The US House of Representatives today is debating a Democrat-sponsored bill to pay reparations to the people of the Pacific island of Guam for the crimes committed against during World War II by the Japanese Army. (Here’s the text of H.R. 1595). Yes, the American taxpayer is paying reparations for the crimes of the Imperial Japanese army. But perhaps this isn’t the liberal boondoggle some conservatives are making it out to be.
Let’s get one thing straight: The United States has already paid a heavy debt in the blood of every American soldier who was wounded or killed liberating the island from Japanese occupation.
Eric at Red State lists the name of every American fatality and the list runs on for hundreds of names. In fact, the Guam campaign claimed 7,800 casualties, of whom 2,124 died between July 21 and August 10, 1944.
It should be noted that one commenter at Red State says this bill is the result of the Guam War Claims Review Commission to investigate whether residents of Guam were shortchanged in general reparations payments made by the US to invaded protectorates and territories during WWII and it is only making up for the shortfall some six decades later. I’m still not sure that this justifies the payment of the reparations.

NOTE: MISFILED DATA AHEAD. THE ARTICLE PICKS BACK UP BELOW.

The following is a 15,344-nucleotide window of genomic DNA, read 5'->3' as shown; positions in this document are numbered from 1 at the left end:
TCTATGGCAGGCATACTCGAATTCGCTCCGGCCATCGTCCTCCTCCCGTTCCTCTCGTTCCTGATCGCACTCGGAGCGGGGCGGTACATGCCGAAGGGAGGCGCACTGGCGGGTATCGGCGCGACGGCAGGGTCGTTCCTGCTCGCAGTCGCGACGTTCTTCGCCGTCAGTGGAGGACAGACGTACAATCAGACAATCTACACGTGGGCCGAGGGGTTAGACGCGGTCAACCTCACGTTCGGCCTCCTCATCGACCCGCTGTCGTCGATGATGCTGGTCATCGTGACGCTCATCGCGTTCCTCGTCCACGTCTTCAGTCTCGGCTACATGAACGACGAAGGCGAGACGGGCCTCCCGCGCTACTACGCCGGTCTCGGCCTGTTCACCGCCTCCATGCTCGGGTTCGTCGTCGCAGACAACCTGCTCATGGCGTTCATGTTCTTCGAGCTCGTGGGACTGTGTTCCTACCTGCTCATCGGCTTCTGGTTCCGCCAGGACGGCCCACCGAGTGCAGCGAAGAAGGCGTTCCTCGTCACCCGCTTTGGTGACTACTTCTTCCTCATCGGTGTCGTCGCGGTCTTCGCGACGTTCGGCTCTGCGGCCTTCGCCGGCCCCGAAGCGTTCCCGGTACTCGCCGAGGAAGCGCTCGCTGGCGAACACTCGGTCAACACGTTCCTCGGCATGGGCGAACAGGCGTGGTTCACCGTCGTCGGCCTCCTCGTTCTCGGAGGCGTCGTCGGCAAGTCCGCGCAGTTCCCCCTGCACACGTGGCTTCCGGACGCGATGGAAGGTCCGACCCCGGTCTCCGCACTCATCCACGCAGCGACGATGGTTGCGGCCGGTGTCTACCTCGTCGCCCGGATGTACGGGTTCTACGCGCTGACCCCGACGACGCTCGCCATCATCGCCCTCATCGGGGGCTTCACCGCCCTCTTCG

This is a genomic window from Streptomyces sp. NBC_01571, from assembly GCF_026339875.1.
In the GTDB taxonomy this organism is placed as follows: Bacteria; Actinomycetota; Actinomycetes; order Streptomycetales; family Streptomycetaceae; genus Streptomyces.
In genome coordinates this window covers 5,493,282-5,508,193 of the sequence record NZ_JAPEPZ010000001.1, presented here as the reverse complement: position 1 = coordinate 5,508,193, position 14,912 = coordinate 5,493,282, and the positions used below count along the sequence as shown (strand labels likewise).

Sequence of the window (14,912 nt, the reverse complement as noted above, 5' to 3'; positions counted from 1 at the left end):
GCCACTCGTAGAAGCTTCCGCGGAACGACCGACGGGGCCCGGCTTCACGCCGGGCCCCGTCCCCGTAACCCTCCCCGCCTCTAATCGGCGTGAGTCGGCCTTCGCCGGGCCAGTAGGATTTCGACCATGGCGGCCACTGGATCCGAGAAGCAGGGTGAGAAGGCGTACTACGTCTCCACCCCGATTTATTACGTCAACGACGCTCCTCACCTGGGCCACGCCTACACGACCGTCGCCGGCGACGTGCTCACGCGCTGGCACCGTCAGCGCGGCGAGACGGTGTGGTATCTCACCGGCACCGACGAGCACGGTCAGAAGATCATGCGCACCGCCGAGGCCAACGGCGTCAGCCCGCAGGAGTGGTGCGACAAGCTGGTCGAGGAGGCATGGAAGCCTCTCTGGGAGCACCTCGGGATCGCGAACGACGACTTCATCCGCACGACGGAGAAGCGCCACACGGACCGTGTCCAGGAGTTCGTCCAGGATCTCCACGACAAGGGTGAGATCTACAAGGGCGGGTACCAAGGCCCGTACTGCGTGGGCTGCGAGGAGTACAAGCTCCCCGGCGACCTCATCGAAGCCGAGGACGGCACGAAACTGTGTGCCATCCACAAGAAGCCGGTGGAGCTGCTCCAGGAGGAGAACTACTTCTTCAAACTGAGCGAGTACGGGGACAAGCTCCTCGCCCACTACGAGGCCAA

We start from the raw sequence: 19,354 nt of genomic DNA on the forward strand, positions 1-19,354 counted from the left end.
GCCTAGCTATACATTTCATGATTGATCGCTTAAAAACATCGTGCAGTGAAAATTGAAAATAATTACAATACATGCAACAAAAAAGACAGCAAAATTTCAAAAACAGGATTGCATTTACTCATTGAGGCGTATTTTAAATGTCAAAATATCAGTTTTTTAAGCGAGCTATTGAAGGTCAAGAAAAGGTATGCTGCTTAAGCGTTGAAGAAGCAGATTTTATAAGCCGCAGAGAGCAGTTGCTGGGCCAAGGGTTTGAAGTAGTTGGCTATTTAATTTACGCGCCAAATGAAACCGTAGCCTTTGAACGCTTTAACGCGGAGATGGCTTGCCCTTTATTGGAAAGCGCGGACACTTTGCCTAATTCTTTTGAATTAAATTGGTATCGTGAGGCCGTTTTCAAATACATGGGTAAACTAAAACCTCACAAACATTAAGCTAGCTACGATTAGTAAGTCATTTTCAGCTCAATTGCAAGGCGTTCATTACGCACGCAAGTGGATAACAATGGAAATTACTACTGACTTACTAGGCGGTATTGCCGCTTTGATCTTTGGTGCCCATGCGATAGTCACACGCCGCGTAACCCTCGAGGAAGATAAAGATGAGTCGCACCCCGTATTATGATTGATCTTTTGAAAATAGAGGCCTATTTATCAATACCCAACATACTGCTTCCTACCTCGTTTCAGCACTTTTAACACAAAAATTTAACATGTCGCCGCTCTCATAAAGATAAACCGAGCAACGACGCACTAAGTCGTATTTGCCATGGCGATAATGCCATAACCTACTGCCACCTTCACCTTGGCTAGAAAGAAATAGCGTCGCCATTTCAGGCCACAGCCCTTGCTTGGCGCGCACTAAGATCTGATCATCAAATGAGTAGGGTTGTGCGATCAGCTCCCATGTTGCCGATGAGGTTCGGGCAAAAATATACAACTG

I will also note that the bill itself characterizes it as a “recognition of the suffering and loyalty” of the residents of Guam who were and are US citizens. This reopens the debate that arose after 9/11 whether the US taxpayer should pay reparations for the evil inflicted by foreign powers or groups upon US citizens. I think that sometimes such payments are appropriate, although I would rather see Japan pushed to pay the claims rather since that country is responsible for the damage it did to Guam.
While many on the right-side of the blogosphere are characterizing this as another expression of left-wing, blame-us, America-last, self-hatred, I’m not so sure. The people of Guam suffered intensely during 32 months of occupation by the Japanese Empire and especially so because they were and are American citizens. And if you read the commission’s report, you’ll see that other Pacific Islanders—such as those in the Philippines, Micronesia, the Aleutians and Pribilofs, Wake Island, etc.—received much more comprehensive compensation for their suffering and more comprehensive aid for rebuilding after the war.
Conservatives are mistaken if they think this is a battle worth fighting. It is not.
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